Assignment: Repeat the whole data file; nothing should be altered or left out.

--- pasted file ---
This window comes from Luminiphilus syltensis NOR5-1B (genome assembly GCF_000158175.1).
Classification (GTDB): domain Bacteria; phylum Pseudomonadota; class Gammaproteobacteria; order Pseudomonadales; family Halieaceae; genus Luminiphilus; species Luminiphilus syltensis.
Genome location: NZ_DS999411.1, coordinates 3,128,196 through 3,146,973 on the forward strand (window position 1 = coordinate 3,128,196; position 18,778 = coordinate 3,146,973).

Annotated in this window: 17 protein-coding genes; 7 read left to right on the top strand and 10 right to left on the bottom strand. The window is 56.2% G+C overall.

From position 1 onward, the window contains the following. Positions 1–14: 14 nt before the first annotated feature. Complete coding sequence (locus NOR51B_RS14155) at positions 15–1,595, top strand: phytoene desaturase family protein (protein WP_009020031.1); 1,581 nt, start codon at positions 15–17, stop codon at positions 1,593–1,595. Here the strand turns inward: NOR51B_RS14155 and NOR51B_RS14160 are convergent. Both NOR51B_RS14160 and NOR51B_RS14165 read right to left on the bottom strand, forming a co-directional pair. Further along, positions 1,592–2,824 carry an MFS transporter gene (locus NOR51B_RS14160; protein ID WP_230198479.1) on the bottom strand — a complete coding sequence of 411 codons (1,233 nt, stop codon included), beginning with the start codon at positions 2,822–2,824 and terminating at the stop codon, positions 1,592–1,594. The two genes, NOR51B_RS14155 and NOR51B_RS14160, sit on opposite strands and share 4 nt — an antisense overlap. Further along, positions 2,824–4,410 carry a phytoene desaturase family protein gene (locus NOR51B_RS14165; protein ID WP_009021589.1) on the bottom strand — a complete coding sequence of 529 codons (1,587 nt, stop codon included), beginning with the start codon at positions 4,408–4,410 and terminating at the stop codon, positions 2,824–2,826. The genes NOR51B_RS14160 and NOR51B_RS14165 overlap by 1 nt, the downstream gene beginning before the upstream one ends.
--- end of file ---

This window comes from Luminiphilus syltensis NOR5-1B (genome assembly GCF_000158175.1).
Classification (GTDB): domain Bacteria; phylum Pseudomonadota; class Gammaproteobacteria; order Pseudomonadales; family Halieaceae; genus Luminiphilus; species Luminiphilus syltensis.
Genome location: NZ_DS999411.1, coordinates 3,128,196 through 3,146,973 on the forward strand (window position 1 = coordinate 3,128,196; position 18,778 = coordinate 3,146,973).

Annotated in this window: 17 protein-coding genes; 7 read left to right on the top strand and 10 right to left on the bottom strand. The window is 56.2% G+C overall.

From position 1 onward, the window contains the following. Positions 1–14: 14 nt before the first annotated feature. Complete coding sequence (locus NOR51B_RS14155) at positions 15–1,595, top strand: phytoene desaturase family protein (protein WP_009020031.1); 1,581 nt, start codon at positions 15–17, stop codon at positions 1,593–1,595. Here the strand turns inward: NOR51B_RS14155 and NOR51B_RS14160 are convergent. Both NOR51B_RS14160 and NOR51B_RS14165 read right to left on the bottom strand, forming a co-directional pair. Further along, positions 1,592–2,824 carry an MFS transporter gene (locus NOR51B_RS14160; protein ID WP_230198479.1) on the bottom strand — a complete coding sequence of 411 codons (1,233 nt, stop codon included), beginning with the start codon at positions 2,822–2,824 and terminating at the stop codon, positions 1,592–1,594. The two genes, NOR51B_RS14155 and NOR51B_RS14160, sit on opposite strands and share 4 nt — an antisense overlap. Further along, positions 2,824–4,410 carry a phytoene desaturase family protein gene (locus NOR51B_RS14165; protein ID WP_009021589.1) on the bottom strand — a complete coding sequence of 529 codons (1,587 nt, stop codon included), beginning with the start codon at positions 4,408–4,410 and terminating at the stop codon, positions 2,824–2,826. The genes NOR51B_RS14160 and NOR51B_RS14165 overlap by 1 nt, the downstream gene beginning before the upstream one ends.